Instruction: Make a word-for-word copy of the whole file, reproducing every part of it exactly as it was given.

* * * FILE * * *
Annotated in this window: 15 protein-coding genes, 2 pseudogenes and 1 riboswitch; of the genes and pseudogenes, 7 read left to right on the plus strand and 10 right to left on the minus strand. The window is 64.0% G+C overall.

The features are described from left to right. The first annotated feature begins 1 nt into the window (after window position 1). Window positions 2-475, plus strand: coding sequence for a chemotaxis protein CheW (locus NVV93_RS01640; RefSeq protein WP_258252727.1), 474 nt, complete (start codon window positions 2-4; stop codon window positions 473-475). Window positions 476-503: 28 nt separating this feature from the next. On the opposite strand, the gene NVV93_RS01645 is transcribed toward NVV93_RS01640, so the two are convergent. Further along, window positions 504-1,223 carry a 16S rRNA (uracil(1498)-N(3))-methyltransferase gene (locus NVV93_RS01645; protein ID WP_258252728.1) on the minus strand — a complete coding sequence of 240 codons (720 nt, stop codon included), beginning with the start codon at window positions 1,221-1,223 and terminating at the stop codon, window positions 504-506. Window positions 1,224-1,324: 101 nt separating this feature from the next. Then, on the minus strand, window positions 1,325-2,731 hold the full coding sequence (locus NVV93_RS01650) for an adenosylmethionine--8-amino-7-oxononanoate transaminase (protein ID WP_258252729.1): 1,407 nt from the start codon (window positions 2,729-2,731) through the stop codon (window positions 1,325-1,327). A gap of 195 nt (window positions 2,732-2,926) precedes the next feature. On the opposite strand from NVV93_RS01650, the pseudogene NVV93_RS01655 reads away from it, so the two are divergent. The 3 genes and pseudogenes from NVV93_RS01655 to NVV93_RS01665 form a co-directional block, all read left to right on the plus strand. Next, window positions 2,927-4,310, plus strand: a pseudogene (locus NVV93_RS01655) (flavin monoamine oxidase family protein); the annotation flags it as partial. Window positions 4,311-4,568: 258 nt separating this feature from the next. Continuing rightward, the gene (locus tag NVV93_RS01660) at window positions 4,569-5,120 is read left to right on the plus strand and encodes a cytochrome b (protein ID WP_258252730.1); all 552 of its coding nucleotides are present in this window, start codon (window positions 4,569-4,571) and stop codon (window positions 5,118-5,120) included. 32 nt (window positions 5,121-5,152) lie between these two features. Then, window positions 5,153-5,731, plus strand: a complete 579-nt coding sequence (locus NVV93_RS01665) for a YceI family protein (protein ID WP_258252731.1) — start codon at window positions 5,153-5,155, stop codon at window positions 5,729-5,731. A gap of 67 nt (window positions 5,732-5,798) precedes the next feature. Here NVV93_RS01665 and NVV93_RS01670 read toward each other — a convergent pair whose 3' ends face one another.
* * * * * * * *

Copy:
Annotated in this window: 15 protein-coding genes, 2 pseudogenes and 1 riboswitch; of the genes and pseudogenes, 7 read left to right on the plus strand and 10 right to left on the minus strand. The window is 64.0% G+C overall.

The features are described from left to right. The first annotated feature begins 1 nt into the window (after window position 1). Window positions 2-475, plus strand: coding sequence for a chemotaxis protein CheW (locus NVV93_RS01640; RefSeq protein WP_258252727.1), 474 nt, complete (start codon window positions 2-4; stop codon window positions 473-475). Window positions 476-503: 28 nt separating this feature from the next. On the opposite strand, the gene NVV93_RS01645 is transcribed toward NVV93_RS01640, so the two are convergent. Further along, window positions 504-1,223 carry a 16S rRNA (uracil(1498)-N(3))-methyltransferase gene (locus NVV93_RS01645; protein ID WP_258252728.1) on the minus strand — a complete coding sequence of 240 codons (720 nt, stop codon included), beginning with the start codon at window positions 1,221-1,223 and terminating at the stop codon, window positions 504-506. Window positions 1,224-1,324: 101 nt separating this feature from the next. Then, on the minus strand, window positions 1,325-2,731 hold the full coding sequence (locus NVV93_RS01650) for an adenosylmethionine--8-amino-7-oxononanoate transaminase (protein ID WP_258252729.1): 1,407 nt from the start codon (window positions 2,729-2,731) through the stop codon (window positions 1,325-1,327). A gap of 195 nt (window positions 2,732-2,926) precedes the next feature. On the opposite strand from NVV93_RS01650, the pseudogene NVV93_RS01655 reads away from it, so the two are divergent. The 3 genes and pseudogenes from NVV93_RS01655 to NVV93_RS01665 form a co-directional block, all read left to right on the plus strand. Next, window positions 2,927-4,310, plus strand: a pseudogene (locus NVV93_RS01655) (flavin monoamine oxidase family protein); the annotation flags it as partial. Window positions 4,311-4,568: 258 nt separating this feature from the next. Continuing rightward, the gene (locus tag NVV93_RS01660) at window positions 4,569-5,120 is read left to right on the plus strand and encodes a cytochrome b (protein ID WP_258252730.1); all 552 of its coding nucleotides are present in this window, start codon (window positions 4,569-4,571) and stop codon (window positions 5,118-5,120) included. 32 nt (window positions 5,121-5,152) lie between these two features. Then, window positions 5,153-5,731, plus strand: a complete 579-nt coding sequence (locus NVV93_RS01665) for a YceI family protein (protein ID WP_258252731.1) — start codon at window positions 5,153-5,155, stop codon at window positions 5,729-5,731. A gap of 67 nt (window positions 5,732-5,798) precedes the next feature. Here NVV93_RS01665 and NVV93_RS01670 read toward each other — a convergent pair whose 3' ends face one another.